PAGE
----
Blogger Katie Salo

A Storytime By Any Other Name…

A Wordle ( created by the author.
A Wordle ( created by the author.

Let’s talk about naming storytime, shall we?

This post started in my head after a parent thanked me for my new preschool storytime (that I’ve named Discovery!) and let me know that her son has developed an aversion to the word storytime. She went on to explain that he loves books and stories and the library, but that “storytime” tripped him up. And I began to think about how we name our programs.

My previous library struggled with translating “storytime” into Spanish. Ultimately the official translation that was approved was “hora de cuentos” which literally translates back to English as “storyhour”. Patrons were constantly asking what kinds of activities happened in our programs. We kept getting the question: “Do you really read to them for an hour straight?” Eventually our Spanish-speaking patrons learned to see past the name of our program. But I often wonder if re-branding or re-naming would have created less confusion.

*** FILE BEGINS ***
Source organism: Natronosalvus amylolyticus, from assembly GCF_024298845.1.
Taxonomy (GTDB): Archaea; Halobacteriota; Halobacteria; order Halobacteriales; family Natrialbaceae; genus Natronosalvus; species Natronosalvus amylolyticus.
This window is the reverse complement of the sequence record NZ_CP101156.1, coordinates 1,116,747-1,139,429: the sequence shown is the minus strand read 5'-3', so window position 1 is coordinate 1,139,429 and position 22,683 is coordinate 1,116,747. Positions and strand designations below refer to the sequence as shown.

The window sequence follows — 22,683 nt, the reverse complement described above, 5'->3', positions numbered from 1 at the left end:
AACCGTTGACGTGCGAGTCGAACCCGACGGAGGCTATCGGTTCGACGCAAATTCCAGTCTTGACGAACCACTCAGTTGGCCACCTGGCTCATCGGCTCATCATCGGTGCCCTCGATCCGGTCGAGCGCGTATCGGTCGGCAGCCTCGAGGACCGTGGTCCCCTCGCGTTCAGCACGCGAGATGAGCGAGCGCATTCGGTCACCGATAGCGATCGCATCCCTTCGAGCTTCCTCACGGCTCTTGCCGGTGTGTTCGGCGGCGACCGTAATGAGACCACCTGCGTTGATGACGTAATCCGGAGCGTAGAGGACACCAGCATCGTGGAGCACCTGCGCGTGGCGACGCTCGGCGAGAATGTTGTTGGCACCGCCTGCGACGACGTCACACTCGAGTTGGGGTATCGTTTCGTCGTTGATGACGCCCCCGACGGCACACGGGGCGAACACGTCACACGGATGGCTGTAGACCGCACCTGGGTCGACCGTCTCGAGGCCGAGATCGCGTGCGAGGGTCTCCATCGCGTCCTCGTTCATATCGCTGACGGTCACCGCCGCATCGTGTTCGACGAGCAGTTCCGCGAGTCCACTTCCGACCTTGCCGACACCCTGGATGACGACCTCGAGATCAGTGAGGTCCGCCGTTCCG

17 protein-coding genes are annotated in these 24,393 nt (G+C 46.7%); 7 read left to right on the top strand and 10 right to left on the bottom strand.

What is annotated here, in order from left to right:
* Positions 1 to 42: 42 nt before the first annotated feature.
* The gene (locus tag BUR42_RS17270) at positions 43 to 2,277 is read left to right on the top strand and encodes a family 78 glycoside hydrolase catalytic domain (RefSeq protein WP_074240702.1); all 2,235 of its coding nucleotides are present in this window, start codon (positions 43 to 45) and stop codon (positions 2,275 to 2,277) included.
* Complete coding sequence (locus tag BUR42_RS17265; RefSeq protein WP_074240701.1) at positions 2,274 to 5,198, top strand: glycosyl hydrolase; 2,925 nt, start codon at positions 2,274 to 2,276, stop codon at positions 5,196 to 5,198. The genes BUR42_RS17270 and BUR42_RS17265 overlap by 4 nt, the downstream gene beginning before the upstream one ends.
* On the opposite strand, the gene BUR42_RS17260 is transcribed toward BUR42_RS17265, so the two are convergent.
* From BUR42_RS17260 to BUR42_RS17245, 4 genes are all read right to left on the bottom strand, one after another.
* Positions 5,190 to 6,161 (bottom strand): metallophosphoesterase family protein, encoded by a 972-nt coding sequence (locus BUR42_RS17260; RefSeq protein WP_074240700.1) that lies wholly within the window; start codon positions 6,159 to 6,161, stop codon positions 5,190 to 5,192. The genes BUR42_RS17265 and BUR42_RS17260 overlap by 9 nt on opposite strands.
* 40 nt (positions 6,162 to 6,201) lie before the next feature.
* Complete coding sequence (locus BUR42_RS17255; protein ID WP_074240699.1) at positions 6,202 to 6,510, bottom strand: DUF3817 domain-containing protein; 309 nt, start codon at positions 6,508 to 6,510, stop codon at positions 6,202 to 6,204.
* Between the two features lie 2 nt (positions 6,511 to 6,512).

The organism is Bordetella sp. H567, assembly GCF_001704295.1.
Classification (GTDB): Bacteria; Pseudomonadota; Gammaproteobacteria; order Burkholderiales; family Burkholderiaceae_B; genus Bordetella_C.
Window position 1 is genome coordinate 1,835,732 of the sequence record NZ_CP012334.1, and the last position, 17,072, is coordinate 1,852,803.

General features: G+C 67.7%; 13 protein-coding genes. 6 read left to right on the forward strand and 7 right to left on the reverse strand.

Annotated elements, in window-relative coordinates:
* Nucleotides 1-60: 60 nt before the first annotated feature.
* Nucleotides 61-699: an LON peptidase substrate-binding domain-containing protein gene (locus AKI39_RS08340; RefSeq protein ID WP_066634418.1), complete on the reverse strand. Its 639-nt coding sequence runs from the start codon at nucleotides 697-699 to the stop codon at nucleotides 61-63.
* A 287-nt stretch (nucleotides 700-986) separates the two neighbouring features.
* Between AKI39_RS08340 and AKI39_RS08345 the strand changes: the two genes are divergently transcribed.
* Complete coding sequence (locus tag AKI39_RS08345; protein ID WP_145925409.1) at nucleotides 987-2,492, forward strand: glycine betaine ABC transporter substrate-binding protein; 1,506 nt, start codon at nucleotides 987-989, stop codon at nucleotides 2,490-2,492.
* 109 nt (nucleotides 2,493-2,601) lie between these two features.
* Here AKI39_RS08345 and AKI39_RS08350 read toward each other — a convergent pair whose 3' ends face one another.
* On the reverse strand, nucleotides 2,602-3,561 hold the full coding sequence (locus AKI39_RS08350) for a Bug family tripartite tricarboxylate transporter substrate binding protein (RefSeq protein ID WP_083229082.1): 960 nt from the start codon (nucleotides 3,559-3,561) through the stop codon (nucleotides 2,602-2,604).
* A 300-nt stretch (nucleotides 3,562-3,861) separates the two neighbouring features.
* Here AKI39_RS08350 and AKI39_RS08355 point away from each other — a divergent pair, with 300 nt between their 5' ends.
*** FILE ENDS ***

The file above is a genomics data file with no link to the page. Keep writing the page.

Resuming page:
Before I started at my new library, staff had worked to re-brand all storytime classes under a name: Little University. The idea was to make patrons more aware of the early literacy components and goals in a storytime. Our patrons take Little U classes very seriously — we have a registration start date and classes have a teacher-student ratio, just like a real university. Our brand emphasizes the learning aspects of storytime in a way that’s marketable to patrons.

I know of libraries who make make their storytime names clear and easily understood for patrons: “Wonderful Ones” and “Terrific Twos”; “Walkers, Wigglers, and Crawlers” and “Lapsit”; “Family Storytime” and “On Our Own Storytime” — these storytime names use ages or development milestones or the target audience in their names.